Objective: The following hypothesis was tested: The degree of bronchial hyperresponsiveness (BHR) is a risk factor for the progression of airway obstruction in asthma, while in chronic obstructive pulmonary disease (COPD) it reflects the existing airway obstruction.
Methods: The relationships between the (annual change in) PC20 histamine and the (annual change in) FEV1 were investigated in a 2-year prospective controlled study. The FEV1 and the PC20 histamine were assessed at 6-month intervals. 183 patients (74 asthma, 109 COPD) participated. The investigated relationships were assessed by means of multiple analysis of variance (ANOVA). Patients used bronchodilator therapy alone. No steroids were permitted during the study.
Results: The results demonstrated that the PC20 at the start of the study was related to the subsequent annual decline of FEV1 in asthma (r = 0.32, p < 0.05) but not in COPD (r = -0.10, p = 0.89). Asthmatic patients with a PC20 value < or = 2 mg/ml had an average decline of 118 ml/yr, those with a PC20 value > 2 mg/ml of 27 ml/yr. The change in PC20 histamine during the 2-year study period was related to the annual change in FEV1 in COPD (r = 0.45, p < 0.05), but not in asthma (r = 0.06, p = 0.90). The disturbing influence of possible confounders was investigated and if necessary controlled for.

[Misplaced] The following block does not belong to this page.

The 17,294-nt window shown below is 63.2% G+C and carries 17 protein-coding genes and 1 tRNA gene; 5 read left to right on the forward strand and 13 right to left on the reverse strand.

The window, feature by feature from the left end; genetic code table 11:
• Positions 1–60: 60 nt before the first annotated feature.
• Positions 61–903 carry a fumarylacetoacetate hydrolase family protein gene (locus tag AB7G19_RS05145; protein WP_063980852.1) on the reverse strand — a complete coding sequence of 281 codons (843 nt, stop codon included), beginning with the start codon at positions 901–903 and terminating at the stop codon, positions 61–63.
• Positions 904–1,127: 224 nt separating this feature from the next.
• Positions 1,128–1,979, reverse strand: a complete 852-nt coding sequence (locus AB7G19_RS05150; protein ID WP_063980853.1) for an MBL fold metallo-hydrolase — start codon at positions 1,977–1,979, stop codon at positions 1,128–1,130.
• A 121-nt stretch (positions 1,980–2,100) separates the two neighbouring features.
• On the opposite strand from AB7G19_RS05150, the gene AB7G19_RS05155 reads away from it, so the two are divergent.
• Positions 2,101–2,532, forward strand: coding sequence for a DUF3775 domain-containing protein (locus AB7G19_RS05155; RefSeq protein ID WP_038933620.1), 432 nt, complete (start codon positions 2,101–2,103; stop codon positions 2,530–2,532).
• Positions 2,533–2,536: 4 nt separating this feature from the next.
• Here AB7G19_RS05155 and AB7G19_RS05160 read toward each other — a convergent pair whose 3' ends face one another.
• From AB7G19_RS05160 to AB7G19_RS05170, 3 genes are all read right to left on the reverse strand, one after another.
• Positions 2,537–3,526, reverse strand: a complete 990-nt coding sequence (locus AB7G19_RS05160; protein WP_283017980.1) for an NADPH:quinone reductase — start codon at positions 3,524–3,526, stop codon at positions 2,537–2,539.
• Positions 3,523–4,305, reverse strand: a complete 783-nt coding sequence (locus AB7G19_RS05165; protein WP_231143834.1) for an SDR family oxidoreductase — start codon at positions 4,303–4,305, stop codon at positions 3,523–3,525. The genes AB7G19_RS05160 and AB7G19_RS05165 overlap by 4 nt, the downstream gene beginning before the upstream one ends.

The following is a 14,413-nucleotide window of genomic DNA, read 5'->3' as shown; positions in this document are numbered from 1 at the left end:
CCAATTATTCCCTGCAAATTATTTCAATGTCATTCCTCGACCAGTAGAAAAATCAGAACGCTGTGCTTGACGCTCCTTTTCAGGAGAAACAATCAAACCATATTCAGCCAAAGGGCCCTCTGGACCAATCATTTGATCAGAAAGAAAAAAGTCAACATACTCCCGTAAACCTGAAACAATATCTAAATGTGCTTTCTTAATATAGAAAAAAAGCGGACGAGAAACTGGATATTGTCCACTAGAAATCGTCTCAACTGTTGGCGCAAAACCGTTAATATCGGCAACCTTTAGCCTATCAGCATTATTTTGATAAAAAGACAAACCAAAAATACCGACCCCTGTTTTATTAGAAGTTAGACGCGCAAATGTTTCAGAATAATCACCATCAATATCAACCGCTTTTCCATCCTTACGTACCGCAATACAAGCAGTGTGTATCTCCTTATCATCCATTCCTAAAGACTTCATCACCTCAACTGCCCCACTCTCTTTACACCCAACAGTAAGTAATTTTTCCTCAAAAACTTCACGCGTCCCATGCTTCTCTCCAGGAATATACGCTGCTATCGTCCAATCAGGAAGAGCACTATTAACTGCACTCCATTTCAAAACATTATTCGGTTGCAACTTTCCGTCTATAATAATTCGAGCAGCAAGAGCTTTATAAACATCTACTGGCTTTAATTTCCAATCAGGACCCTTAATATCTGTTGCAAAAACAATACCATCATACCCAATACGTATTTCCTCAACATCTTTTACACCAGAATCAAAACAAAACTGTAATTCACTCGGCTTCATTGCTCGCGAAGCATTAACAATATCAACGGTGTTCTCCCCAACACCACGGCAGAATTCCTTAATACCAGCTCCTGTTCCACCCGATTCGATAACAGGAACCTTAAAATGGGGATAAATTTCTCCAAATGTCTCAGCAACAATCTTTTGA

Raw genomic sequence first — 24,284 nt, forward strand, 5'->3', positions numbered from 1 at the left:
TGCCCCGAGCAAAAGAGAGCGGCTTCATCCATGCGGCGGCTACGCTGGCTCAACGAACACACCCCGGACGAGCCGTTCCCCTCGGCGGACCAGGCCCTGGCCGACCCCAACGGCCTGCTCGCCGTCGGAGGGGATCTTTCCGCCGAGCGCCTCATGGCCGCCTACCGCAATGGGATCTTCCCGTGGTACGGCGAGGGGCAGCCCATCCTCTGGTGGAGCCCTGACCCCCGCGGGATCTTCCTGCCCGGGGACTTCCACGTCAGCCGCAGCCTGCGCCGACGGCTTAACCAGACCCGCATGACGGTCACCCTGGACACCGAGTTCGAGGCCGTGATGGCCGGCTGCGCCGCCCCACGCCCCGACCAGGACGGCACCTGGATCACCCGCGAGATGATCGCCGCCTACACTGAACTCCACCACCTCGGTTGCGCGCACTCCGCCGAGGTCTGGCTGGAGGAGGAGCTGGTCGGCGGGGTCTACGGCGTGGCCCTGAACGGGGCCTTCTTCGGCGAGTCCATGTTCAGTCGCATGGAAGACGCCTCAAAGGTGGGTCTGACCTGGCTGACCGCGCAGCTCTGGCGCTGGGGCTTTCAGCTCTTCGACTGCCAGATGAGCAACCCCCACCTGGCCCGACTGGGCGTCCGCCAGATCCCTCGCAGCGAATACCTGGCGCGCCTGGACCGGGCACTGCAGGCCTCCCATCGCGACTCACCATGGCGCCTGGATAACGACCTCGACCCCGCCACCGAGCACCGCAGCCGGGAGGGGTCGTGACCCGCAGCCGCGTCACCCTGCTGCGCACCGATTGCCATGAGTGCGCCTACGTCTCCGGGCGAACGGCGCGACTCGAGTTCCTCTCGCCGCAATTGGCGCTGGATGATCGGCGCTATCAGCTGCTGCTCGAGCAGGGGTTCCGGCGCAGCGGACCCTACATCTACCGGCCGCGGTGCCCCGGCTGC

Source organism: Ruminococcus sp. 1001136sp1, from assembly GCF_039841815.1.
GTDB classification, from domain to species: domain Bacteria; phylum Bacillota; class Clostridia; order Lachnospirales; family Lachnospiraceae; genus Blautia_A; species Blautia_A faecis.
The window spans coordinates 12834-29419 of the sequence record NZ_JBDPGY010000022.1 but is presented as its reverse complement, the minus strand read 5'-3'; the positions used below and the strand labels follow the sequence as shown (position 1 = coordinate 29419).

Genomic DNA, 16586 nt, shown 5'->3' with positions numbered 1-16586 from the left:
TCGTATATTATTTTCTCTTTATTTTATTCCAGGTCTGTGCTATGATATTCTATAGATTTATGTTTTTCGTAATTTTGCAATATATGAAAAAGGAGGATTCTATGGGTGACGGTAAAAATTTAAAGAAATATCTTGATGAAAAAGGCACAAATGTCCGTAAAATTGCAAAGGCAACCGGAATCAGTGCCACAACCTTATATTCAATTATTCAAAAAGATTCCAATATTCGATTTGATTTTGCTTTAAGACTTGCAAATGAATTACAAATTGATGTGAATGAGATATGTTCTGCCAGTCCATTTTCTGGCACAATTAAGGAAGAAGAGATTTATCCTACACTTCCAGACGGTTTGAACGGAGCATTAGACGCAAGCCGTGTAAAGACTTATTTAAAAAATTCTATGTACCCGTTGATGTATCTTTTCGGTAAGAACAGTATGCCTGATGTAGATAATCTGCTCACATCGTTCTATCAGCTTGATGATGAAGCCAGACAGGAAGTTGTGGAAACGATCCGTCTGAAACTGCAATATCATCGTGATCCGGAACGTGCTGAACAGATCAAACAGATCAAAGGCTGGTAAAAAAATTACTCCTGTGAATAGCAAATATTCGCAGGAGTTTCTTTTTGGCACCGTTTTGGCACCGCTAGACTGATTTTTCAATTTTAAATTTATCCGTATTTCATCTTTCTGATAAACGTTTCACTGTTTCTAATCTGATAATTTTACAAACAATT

Conclusions: It was concluded that BHR, assessed with PC20 histamine, is probably involved in the progression of airway obstruction in asthma. In COPD, however, the degree of BHR probably only reflects the degree of existing airway obstruction. This conclusion may contribute to the ongoing debate whether it is useful to combine the diagnosis of asthma, COPD and emphysema under the umbrella-term CARA (or CNSLD = chronic non-specific lung disease). The so-called "Dutch hypothesis" which laid the foundation for this term, suggested that bronchial hyperresponsiveness plays a central role in the pathogenesis of CNSLD. The present study supports evidence that at least BHR does not seem to play the same role in the pathogenesis of asthma and COPD.